Tuesday, November 1, 2011

Greek referendum - necessary but risky

Greece announced yesterday that it will hold a referendum regarding the latest bail-out package among its citizens together with a vote of confidence in the parliament. The question asked from the Greeks is whether they want to adopt the latest aid package or not. It is a "yes" or "no" question which makes it a dangerous one. But first I will outline the core of latest bail-out package to Greece:

  • 50% write-down of Greek bonds (meaning that current holders of Greek debt will suffer a 50% loss)
  • 130 billion euros 
  • further austerity measures and reforms including selling of Greek assets, sacking of numerous public workers, raising taxes etc
All this should reduce Greece's debt burden to 120% by 2015. Greece should return to growth from 2013 (its economy will contract about 5,5% this year). 

The announcement was shocking because reforms carried out in Greece are not popular, yet they are important in order to get support from IMF and EU. The reasoning here is that solvent EU members want Greece and other historical big spenders to behave according to rules and promote economic growth. By supporting Greece and other PIIGS (Portugal, Ireland, Italy, Greece, Spain) the EU can push these countries to carry out painful reforms.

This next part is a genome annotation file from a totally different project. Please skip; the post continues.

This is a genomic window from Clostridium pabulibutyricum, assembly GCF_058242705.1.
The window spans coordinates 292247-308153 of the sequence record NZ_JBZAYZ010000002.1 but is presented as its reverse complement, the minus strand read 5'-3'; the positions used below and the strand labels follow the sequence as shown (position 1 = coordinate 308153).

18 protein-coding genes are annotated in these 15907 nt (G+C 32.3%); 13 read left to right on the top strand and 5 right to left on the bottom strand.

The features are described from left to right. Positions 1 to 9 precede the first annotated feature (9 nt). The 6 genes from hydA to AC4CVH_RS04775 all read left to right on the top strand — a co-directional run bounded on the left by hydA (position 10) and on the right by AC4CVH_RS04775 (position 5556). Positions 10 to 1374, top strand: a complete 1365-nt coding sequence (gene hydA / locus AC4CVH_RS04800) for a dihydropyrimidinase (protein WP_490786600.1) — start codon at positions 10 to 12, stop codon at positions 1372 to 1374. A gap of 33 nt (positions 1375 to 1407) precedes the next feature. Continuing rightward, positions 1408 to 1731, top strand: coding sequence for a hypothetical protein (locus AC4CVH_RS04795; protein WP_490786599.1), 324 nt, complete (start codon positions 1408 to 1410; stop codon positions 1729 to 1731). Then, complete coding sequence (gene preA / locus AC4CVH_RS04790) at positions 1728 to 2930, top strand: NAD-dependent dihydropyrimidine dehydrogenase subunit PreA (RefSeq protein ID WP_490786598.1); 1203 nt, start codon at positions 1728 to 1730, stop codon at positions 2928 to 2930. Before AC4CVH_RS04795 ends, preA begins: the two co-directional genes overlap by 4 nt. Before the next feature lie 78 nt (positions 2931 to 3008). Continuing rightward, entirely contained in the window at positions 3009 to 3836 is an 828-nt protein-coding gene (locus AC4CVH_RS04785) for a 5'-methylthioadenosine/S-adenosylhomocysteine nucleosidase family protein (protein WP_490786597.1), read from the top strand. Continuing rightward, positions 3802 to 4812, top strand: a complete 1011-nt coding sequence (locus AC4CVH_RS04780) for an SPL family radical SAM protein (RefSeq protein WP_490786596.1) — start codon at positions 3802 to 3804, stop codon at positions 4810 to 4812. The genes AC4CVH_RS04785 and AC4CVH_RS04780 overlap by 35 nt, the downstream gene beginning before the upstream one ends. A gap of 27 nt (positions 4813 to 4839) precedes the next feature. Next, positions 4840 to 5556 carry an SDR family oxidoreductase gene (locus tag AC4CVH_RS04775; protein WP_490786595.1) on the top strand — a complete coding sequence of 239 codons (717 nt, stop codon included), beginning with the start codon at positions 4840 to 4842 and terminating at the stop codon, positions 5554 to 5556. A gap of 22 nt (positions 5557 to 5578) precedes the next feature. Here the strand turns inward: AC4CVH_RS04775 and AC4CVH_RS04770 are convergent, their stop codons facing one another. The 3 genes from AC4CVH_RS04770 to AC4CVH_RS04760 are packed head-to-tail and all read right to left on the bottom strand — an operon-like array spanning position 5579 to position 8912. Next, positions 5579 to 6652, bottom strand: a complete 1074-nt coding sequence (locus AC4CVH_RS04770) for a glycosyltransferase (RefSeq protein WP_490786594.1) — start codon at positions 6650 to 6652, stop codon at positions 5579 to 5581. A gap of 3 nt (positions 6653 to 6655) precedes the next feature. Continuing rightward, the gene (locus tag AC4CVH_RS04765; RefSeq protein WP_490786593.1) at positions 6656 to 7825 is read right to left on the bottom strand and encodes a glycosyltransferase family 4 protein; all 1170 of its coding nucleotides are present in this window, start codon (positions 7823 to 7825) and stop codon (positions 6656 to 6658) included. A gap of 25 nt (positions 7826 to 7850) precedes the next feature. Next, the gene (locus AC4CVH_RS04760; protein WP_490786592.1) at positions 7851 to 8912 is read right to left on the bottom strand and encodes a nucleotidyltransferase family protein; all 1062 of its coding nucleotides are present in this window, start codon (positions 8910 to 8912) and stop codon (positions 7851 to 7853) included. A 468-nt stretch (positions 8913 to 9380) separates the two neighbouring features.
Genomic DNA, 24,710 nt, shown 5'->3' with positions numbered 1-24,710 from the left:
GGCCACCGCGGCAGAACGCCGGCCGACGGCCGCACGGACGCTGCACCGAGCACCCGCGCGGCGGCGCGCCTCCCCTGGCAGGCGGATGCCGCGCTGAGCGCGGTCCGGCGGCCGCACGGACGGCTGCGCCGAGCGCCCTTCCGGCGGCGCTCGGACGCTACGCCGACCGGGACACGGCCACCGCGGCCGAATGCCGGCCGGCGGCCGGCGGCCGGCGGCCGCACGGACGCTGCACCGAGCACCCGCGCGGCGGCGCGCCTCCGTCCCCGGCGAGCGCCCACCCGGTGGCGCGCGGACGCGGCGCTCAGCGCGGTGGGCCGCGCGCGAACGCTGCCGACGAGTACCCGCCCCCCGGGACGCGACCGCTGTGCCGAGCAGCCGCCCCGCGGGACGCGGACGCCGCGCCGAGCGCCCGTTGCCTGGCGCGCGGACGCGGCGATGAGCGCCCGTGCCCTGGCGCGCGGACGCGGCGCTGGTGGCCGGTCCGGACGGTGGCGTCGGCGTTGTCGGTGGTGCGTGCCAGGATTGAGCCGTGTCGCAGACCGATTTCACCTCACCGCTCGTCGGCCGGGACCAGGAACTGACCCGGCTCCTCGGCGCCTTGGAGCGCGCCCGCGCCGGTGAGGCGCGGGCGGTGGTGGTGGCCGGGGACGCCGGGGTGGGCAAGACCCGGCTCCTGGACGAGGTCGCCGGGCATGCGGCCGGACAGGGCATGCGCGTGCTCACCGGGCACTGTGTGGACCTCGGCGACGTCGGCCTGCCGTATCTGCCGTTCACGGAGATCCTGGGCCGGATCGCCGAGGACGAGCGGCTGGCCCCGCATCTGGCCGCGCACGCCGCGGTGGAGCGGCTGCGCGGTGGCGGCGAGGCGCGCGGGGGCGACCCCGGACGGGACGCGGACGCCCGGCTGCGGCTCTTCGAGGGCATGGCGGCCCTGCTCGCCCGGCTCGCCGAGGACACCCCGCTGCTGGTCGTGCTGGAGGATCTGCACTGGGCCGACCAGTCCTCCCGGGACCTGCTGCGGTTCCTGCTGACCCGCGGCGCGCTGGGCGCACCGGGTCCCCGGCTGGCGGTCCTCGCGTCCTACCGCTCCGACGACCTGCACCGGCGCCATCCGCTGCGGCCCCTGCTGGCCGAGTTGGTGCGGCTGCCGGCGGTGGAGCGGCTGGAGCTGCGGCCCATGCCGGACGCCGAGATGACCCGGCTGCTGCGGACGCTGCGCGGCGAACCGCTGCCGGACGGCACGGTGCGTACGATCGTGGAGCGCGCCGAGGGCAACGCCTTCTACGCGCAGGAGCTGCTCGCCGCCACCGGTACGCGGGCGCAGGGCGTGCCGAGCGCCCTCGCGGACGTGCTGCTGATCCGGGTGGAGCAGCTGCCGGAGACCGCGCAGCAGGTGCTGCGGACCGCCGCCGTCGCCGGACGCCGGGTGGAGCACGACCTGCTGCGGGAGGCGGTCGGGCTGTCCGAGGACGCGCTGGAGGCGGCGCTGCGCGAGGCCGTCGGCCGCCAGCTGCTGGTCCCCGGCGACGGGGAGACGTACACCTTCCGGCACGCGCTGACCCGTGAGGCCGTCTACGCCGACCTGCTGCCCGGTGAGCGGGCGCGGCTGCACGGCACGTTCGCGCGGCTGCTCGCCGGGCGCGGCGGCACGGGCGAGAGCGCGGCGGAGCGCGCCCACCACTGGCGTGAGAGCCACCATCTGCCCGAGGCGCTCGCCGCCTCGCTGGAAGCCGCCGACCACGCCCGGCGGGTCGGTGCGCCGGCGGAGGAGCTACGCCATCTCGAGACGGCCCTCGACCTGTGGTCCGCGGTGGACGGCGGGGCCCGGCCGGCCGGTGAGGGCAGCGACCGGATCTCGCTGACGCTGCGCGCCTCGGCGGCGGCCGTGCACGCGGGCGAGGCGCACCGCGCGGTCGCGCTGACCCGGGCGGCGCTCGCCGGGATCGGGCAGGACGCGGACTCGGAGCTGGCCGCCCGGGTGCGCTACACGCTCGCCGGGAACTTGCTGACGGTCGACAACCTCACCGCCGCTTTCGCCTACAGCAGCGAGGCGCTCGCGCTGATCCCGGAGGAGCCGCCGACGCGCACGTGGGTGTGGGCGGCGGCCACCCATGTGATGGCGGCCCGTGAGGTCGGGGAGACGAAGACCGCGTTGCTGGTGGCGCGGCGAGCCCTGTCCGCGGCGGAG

Now Greece has put the latest package to referendum. While it is good for democracy it may not be good for Europe. Recent polls show that majority of Greeks think that bail-outs are bad or probably bad to Greece. This is because there are no people in Greece that aren't in some way affected by reforms and austerity measures. 

"No" in the referendum held would mean that the government would step down and new elections would be held. This would theoretically cause the IMF and EU withhold their support money causing Greece to be unable to pay out salaries for months possibly. Even though I am fairly positive that even then some agreement with EU and IMF would be reached, it will cause panic and market tumble wiping trillions off bank accounts. Would Greece leave the euro then? How would Greece deal with all this euro-nominated debt if their currency would depreciate 50% for example? What would be the effect on Greek economy? Just look at Icelandic example for that matter!

"Yes" in a referendum would be the best outcome of all since the people of Greece would show their support to change what current Greek austerity measures are all about. This would make it easier for the government to carry out reforms and would win the total support of the parliament as well. Let's hope that Greek prime minister Papandreou knows what he is doing. 

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